NATO sends warships to Aegean Sea to combat migrant trafficking
Three military vessels from NATO’s Standing Maritime Group 2 have been ordered to “start to move now” and head for the Aegean sea to conduct reconnaissance and surveillance operations, NATO Secretary General Jens Stoltenberg said on Thursday.
“This is about helping Greece, Turkey and the European Union with stemming the flow of migrants and refugees and coping with a very demanding situation,” Stoltenberg said, describing the situation as a “human tragedy.” Stoltenberg also said that the alliance’s forces would be monitoring the land border between Syria and Turkey for people smugglers.
“This is not about stopping or pushing back refugee boats,” he added. “NATO will contribute critical information and surveillance to help counter human trafficking and criminal networks.”
If the NATO maritime mission saves any drowning refugees, it will send them to Turkey, unlike the EU mission that takes the rescued asylum seekers to Greece, Reuters reported.
The German navy flagship the Bonn, and two other vessels, the Barbaros from Turkey and the Fredericton from Canada, will take part in the mission. More ships are expected to join later in order to carry out the task more effectively.
A ship from Denmark is also expected to move to Greece, a German government source reported. The Netherlands is also considering the possibility of participating in the mission.
Supreme Allied Commander General Philip Breedlove laid out the plan several hours after NATO’s defense ministers approved the use of military vessels in the problem region.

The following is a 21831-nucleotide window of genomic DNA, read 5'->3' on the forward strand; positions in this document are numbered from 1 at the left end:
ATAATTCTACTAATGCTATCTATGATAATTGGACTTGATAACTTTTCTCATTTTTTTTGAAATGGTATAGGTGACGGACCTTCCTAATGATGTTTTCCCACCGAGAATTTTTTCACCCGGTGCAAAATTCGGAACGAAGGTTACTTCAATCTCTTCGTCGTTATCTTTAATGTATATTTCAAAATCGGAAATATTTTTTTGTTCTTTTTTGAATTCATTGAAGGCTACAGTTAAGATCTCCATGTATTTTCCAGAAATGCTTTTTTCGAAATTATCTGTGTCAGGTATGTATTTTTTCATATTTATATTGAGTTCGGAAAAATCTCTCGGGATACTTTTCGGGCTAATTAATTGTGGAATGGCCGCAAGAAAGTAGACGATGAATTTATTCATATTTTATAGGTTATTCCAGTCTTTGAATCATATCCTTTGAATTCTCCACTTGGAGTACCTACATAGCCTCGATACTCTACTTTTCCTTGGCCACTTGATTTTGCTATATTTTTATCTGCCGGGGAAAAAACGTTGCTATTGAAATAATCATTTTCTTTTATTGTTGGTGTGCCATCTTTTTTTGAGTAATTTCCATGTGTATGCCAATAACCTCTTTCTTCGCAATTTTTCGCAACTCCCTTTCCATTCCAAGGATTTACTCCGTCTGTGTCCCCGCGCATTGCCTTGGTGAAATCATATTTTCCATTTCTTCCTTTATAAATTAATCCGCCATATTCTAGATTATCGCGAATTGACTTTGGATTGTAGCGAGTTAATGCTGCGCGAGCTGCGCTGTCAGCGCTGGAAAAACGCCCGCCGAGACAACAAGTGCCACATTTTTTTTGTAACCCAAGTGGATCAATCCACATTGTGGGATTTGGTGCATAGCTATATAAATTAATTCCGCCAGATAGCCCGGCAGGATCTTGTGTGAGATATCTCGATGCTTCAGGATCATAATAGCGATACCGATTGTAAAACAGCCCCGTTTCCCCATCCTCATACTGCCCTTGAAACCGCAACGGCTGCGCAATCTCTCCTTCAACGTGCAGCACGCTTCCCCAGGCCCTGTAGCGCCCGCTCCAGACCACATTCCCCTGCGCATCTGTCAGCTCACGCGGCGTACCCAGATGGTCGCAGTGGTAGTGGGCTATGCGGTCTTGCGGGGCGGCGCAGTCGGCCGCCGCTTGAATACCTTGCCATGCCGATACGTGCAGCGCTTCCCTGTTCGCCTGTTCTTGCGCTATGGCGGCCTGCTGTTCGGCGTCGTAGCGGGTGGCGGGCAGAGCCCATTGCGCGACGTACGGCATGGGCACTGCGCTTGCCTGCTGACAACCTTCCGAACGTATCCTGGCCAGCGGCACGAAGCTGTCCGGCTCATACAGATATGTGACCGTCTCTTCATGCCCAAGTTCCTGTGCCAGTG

“This mission has literally come together in the last 20 hours, and I have been tasked now to go back and define the mission. We had some very rapid decision making and now we have to go out to do some military work.”
The plan is still to be finalized by NATO generals, but it’s quite likely that the member states will cooperate with the Turkish and Greek coast guards and Frontex, the European Union’s border agency.
Germany has expressed its readiness to take part in the NATO operation.
“It is important that we now act quickly,” German Defense Minister Ursula von der Leyen said.
The US, the bloc’s most powerful member, has said it fully supports the plan, but hasn’t taken any steps to become a participant yet.
“There is now a criminal syndicate that is exploiting these poor people and this is an organized smuggling operation,” US Secretary of Defense Ash Carter said.
“Targeting that is the way that the greatest effect can be had ... That is the principal intent of this,” Carter added.
At least 244 refugees drowned trying to cross the Aegean Sea in January alone. Nearly 37,000 migrants have arrived in Italy and Greece by sea since the beginning of last year, the International Organization for Migration’s (IOM) statistics showed.